The impact of socioeconomic factors on mortality in people with multimorbidity: a prospective cohort study


Multimorbidity - the co-occurrence of two or more medical or psychiatric conditions - is of great concern worldwide because of its complexity, increasing prevalence and association with high mortality. Several studies suggest an overall prevalence of 23-38%, which is increasing with age. Multimorbidity entails challenges for the individual, the GP and the entire health care system.

Evidence suggests that lower socioeconomic status (SES) is a key determinant for multimorbidity. An inverse relationship between SES and chronic condition burden has been found across studies conducted in different countries using both neighbourhood and individual measures of SES. Nevertheles, studies focusing on the prognosis and based in primary care are still lacking.

A social gradient with increasing mortality rates is seen in lower socioeconomic groups for many single diseases, but we still lack knowledge on the socioeconomic inequalities in multimorbidity as most former studies have  focused mainly on single diseases.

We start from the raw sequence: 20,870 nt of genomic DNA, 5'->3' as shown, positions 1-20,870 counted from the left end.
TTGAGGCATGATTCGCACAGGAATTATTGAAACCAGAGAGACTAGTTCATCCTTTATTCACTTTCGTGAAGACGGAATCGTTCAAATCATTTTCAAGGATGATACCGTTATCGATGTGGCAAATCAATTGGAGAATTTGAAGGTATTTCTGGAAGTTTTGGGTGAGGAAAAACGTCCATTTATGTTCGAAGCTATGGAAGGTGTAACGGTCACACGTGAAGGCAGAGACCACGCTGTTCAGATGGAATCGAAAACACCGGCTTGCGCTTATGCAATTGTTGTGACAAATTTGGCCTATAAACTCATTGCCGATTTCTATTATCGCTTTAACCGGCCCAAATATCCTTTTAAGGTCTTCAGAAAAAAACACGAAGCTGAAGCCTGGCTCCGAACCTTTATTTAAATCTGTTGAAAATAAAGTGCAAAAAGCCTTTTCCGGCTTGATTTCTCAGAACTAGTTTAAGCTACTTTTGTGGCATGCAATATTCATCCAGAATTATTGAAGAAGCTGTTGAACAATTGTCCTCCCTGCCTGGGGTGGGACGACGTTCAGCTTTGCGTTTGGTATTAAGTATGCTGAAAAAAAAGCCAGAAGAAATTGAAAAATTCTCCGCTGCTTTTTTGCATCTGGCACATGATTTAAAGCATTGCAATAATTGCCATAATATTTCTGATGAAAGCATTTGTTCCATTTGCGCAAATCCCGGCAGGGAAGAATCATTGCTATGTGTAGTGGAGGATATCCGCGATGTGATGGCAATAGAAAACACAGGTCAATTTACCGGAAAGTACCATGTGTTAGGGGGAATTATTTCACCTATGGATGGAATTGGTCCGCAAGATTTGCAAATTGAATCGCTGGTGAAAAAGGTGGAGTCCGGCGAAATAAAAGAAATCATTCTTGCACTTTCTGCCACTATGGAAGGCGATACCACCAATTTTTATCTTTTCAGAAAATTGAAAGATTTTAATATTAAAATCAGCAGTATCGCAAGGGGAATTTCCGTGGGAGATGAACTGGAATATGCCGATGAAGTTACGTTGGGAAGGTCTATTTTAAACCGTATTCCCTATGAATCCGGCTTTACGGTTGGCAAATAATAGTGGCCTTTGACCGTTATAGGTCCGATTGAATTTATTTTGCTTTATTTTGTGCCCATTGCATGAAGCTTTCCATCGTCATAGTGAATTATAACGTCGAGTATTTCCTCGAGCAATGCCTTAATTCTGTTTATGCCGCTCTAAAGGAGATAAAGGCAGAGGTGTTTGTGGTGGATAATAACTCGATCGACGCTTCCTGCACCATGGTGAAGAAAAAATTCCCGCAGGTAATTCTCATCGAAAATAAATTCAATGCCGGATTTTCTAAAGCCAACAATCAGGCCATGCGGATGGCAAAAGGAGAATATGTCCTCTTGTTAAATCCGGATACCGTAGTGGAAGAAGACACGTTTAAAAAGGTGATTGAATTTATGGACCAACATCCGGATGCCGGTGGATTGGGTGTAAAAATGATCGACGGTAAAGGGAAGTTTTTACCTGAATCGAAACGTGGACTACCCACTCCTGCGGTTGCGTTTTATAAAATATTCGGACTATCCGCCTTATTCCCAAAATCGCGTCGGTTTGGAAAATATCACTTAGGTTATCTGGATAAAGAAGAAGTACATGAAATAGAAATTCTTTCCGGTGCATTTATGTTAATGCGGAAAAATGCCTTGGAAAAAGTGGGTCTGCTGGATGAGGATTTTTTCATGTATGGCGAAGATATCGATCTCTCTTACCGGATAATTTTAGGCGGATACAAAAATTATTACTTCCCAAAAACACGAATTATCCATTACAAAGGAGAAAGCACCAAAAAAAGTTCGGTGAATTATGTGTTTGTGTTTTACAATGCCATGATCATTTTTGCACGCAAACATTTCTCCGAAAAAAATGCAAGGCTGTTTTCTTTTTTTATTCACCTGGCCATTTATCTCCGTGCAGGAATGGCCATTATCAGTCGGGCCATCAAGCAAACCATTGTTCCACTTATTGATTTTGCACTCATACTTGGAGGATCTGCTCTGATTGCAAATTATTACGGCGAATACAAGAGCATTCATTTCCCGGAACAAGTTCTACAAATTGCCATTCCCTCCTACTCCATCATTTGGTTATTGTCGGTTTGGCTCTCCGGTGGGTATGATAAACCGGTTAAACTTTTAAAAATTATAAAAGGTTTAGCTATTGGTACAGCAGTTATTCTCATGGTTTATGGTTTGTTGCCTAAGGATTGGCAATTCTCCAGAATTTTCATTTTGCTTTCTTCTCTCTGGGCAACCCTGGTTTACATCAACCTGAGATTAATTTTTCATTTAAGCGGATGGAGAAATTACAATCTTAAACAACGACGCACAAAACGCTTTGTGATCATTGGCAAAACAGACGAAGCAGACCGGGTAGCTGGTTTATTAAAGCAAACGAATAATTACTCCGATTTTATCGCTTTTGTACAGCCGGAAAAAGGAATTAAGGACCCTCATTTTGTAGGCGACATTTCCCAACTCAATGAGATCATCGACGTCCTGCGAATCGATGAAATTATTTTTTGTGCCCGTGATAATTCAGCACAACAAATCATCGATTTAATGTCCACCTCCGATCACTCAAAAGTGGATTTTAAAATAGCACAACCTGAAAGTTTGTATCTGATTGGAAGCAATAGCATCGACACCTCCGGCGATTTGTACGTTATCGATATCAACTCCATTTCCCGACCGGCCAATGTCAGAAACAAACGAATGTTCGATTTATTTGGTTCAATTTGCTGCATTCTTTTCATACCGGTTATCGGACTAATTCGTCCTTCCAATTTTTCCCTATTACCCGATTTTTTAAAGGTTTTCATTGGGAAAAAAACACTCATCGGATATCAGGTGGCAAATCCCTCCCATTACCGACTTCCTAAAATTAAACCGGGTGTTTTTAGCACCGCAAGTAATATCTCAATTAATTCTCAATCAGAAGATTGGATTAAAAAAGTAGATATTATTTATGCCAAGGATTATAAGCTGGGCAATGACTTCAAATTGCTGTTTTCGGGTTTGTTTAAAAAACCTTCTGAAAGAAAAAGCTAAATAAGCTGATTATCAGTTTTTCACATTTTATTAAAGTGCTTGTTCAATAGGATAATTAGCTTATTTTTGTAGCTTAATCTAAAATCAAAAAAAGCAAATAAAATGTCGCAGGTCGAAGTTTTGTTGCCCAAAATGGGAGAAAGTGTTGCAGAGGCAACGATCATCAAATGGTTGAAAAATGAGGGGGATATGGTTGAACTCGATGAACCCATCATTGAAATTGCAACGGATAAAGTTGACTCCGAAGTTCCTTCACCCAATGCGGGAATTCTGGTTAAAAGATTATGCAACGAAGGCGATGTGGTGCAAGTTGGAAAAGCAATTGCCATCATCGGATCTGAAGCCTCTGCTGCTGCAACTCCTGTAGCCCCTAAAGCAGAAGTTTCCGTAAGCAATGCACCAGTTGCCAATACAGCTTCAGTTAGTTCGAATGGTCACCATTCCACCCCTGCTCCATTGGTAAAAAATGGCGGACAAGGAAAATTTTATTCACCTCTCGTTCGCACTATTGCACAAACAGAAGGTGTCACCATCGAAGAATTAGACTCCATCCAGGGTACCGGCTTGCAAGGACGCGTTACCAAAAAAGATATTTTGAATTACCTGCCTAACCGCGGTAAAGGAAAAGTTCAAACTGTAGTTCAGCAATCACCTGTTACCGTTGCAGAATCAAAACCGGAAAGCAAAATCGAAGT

This Research Year project aims:

  • To investigate the impact of educational level as a measure of SES on mortality in people with multimorbidity while taking into account important confounders such as age, sex, marital status, lifestyle factors and disease severity.


This study will provide us with important knowledge on the prognosis of people with multimorbidity.

The impact of socioeconomic factors on the long-term prognosis has been examined for several single diseases. The study will explore how and how much socioeconomic factors may impact the mortality for multimorbid patients in a developed country like Denmark, where medical treatment is available to all residents.

We hope that the results may help assess how and where we need to allocate the resources to ensure that our limited health care resources are used in the best possible way.